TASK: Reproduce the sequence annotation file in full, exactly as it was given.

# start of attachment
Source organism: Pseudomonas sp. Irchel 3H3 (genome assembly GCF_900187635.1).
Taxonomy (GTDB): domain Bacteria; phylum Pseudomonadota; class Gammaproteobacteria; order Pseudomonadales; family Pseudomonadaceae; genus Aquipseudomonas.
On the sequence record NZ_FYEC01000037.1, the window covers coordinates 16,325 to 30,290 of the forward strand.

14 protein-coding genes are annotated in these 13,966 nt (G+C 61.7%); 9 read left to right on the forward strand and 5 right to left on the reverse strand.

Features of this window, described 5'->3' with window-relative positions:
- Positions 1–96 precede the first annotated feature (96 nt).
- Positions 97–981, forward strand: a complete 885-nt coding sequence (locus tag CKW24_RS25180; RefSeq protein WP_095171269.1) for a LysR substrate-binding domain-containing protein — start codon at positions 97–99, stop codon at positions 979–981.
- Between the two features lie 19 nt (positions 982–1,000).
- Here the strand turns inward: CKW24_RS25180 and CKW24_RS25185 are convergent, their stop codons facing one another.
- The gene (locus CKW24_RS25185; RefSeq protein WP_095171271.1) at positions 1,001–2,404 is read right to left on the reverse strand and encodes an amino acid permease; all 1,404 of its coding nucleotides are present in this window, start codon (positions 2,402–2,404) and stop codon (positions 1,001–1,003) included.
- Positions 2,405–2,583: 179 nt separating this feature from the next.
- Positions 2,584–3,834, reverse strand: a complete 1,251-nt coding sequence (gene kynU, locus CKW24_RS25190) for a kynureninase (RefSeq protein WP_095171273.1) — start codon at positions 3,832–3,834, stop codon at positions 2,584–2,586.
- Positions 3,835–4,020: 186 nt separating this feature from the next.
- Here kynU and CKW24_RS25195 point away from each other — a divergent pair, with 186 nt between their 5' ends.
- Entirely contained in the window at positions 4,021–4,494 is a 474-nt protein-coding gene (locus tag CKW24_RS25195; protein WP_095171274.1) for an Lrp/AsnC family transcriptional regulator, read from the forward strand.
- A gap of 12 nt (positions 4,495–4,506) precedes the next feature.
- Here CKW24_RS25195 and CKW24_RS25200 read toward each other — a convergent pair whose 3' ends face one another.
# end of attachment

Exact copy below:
Source organism: Pseudomonas sp. Irchel 3H3 (genome assembly GCF_900187635.1).
Taxonomy (GTDB): domain Bacteria; phylum Pseudomonadota; class Gammaproteobacteria; order Pseudomonadales; family Pseudomonadaceae; genus Aquipseudomonas.
On the sequence record NZ_FYEC01000037.1, the window covers coordinates 16,325 to 30,290 of the forward strand.

14 protein-coding genes are annotated in these 13,966 nt (G+C 61.7%); 9 read left to right on the forward strand and 5 right to left on the reverse strand.

Features of this window, described 5'->3' with window-relative positions:
- Positions 1–96 precede the first annotated feature (96 nt).
- Positions 97–981, forward strand: a complete 885-nt coding sequence (locus tag CKW24_RS25180; RefSeq protein WP_095171269.1) for a LysR substrate-binding domain-containing protein — start codon at positions 97–99, stop codon at positions 979–981.
- Between the two features lie 19 nt (positions 982–1,000).
- Here the strand turns inward: CKW24_RS25180 and CKW24_RS25185 are convergent, their stop codons facing one another.
- The gene (locus CKW24_RS25185; RefSeq protein WP_095171271.1) at positions 1,001–2,404 is read right to left on the reverse strand and encodes an amino acid permease; all 1,404 of its coding nucleotides are present in this window, start codon (positions 2,402–2,404) and stop codon (positions 1,001–1,003) included.
- Positions 2,405–2,583: 179 nt separating this feature from the next.
- Positions 2,584–3,834, reverse strand: a complete 1,251-nt coding sequence (gene kynU, locus CKW24_RS25190) for a kynureninase (RefSeq protein WP_095171273.1) — start codon at positions 3,832–3,834, stop codon at positions 2,584–2,586.
- Positions 3,835–4,020: 186 nt separating this feature from the next.
- Here kynU and CKW24_RS25195 point away from each other — a divergent pair, with 186 nt between their 5' ends.
- Entirely contained in the window at positions 4,021–4,494 is a 474-nt protein-coding gene (locus tag CKW24_RS25195; protein WP_095171274.1) for an Lrp/AsnC family transcriptional regulator, read from the forward strand.
- A gap of 12 nt (positions 4,495–4,506) precedes the next feature.
- Here CKW24_RS25195 and CKW24_RS25200 read toward each other — a convergent pair whose 3' ends face one another.